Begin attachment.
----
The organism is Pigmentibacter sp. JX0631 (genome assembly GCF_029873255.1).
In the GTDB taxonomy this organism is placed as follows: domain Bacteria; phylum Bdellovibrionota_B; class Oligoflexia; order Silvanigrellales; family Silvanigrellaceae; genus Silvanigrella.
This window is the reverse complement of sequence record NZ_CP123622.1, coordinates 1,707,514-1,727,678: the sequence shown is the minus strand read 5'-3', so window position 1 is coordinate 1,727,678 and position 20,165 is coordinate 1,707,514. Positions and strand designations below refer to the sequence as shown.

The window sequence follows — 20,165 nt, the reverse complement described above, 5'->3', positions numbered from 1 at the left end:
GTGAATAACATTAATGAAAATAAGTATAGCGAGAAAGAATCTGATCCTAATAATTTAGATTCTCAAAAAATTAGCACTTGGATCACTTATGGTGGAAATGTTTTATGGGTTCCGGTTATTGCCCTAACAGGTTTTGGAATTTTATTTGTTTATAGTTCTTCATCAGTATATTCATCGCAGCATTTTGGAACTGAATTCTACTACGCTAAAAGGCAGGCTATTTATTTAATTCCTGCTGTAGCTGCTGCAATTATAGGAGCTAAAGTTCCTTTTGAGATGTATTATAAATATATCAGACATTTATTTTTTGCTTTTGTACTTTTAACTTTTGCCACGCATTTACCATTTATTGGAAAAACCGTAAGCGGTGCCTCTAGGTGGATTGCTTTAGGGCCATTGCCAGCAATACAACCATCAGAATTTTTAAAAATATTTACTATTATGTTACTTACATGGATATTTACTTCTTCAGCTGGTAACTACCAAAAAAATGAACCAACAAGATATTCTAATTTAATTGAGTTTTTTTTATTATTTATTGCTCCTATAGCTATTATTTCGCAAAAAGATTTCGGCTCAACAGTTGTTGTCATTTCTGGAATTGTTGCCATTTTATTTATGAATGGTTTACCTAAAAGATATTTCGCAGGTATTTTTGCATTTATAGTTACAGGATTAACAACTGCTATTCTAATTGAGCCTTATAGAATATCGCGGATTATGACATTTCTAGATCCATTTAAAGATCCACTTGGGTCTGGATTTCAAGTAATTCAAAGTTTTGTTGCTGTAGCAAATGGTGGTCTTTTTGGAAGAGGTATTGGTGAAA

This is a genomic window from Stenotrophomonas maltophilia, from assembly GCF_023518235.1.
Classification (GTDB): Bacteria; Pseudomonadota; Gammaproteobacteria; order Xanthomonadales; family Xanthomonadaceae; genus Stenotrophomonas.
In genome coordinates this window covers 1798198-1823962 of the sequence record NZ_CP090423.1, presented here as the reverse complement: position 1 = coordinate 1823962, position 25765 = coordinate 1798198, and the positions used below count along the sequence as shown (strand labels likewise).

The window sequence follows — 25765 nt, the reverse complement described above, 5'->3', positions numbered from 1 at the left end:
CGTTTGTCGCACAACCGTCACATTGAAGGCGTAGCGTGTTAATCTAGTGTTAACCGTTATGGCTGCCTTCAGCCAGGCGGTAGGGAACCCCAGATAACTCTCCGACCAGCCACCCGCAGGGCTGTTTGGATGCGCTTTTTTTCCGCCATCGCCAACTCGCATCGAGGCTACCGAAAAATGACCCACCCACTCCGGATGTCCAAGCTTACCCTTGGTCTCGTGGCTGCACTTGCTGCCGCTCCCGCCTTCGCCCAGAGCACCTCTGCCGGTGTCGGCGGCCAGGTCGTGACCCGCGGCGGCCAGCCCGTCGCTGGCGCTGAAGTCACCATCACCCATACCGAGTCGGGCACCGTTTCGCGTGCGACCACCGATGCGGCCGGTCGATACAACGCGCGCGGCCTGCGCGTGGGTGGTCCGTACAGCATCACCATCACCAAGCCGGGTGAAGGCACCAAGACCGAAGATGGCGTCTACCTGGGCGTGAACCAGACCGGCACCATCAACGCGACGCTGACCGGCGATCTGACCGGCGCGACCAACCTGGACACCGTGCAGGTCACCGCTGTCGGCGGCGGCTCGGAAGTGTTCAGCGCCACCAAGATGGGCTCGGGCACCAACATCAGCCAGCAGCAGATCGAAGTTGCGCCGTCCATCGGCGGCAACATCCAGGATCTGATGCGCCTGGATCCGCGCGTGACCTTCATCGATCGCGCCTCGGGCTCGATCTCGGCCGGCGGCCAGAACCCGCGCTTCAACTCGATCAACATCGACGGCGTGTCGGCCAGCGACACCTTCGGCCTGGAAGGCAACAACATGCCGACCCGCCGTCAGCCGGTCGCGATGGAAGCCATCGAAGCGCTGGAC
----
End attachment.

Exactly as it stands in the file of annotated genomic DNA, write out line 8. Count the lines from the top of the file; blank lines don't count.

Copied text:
In genome coordinates this window covers 1798198-1823962 of the sequence record NZ_CP090423.1, presented here as the reverse complement: position 1 = coordinate 1823962, position 25765 = coordinate 1798198, and the positions used below count along the sequence as shown (strand labels likewise).